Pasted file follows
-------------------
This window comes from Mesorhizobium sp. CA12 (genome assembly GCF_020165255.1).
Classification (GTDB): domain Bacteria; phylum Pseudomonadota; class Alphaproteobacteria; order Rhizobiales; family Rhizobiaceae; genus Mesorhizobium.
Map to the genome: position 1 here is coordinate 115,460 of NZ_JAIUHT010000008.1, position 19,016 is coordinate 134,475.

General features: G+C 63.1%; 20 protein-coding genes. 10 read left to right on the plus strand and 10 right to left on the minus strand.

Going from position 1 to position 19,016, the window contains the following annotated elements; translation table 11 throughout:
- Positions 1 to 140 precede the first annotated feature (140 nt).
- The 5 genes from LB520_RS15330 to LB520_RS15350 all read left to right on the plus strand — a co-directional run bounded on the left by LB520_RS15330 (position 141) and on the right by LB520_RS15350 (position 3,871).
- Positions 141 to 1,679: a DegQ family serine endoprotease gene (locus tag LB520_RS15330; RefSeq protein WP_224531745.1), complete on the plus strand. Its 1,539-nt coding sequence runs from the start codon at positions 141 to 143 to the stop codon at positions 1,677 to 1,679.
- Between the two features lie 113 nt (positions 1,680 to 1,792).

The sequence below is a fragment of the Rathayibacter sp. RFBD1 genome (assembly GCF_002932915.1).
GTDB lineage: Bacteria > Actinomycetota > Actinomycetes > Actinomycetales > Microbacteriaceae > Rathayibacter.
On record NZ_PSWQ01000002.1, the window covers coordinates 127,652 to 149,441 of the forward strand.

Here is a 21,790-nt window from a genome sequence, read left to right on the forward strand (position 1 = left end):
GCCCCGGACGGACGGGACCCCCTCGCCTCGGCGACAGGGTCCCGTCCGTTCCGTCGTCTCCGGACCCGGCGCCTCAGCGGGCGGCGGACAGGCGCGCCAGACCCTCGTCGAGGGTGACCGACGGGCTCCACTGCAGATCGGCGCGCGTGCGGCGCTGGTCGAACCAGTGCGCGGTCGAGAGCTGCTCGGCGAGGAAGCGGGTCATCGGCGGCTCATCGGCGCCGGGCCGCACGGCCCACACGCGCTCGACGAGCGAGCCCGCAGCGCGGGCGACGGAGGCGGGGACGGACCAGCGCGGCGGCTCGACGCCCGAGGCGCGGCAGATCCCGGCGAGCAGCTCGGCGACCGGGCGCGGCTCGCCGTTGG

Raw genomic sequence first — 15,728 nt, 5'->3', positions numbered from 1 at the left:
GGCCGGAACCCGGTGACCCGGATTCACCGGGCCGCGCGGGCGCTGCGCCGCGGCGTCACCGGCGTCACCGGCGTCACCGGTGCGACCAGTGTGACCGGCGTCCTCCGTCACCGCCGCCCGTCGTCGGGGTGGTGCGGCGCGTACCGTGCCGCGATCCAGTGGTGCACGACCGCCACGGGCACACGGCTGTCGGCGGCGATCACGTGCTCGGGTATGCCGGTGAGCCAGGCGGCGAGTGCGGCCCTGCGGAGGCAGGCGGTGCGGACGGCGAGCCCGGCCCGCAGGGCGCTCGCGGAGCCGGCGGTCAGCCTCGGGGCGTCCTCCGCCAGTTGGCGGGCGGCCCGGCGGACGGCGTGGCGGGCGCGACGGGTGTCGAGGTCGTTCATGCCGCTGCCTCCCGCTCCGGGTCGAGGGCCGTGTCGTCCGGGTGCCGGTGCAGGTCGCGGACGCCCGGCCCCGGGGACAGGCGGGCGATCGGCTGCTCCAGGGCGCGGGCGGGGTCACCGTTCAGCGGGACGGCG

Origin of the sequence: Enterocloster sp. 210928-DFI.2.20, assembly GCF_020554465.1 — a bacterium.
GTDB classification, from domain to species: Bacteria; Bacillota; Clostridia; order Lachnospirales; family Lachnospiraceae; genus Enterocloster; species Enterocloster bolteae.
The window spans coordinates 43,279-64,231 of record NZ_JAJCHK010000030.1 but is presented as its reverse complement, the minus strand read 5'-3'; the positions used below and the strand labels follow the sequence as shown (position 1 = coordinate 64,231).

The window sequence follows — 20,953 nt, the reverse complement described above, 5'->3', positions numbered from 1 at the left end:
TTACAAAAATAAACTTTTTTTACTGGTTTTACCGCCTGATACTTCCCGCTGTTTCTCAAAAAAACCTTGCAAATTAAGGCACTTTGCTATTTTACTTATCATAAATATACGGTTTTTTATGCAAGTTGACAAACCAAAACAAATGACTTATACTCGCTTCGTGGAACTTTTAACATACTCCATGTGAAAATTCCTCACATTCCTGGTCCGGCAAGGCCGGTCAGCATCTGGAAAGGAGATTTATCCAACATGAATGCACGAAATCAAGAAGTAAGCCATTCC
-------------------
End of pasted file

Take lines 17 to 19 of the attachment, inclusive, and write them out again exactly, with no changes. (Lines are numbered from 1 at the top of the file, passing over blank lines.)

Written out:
Origin of the sequence: Enterocloster sp. 210928-DFI.2.20, assembly GCF_020554465.1 — a bacterium.
GTDB classification, from domain to species: Bacteria; Bacillota; Clostridia; order Lachnospirales; family Lachnospiraceae; genus Enterocloster; species Enterocloster bolteae.
The window spans coordinates 43,279-64,231 of record NZ_JAJCHK010000030.1 but is presented as its reverse complement, the minus strand read 5'-3'; the positions used below and the strand labels follow the sequence as shown (position 1 = coordinate 64,231).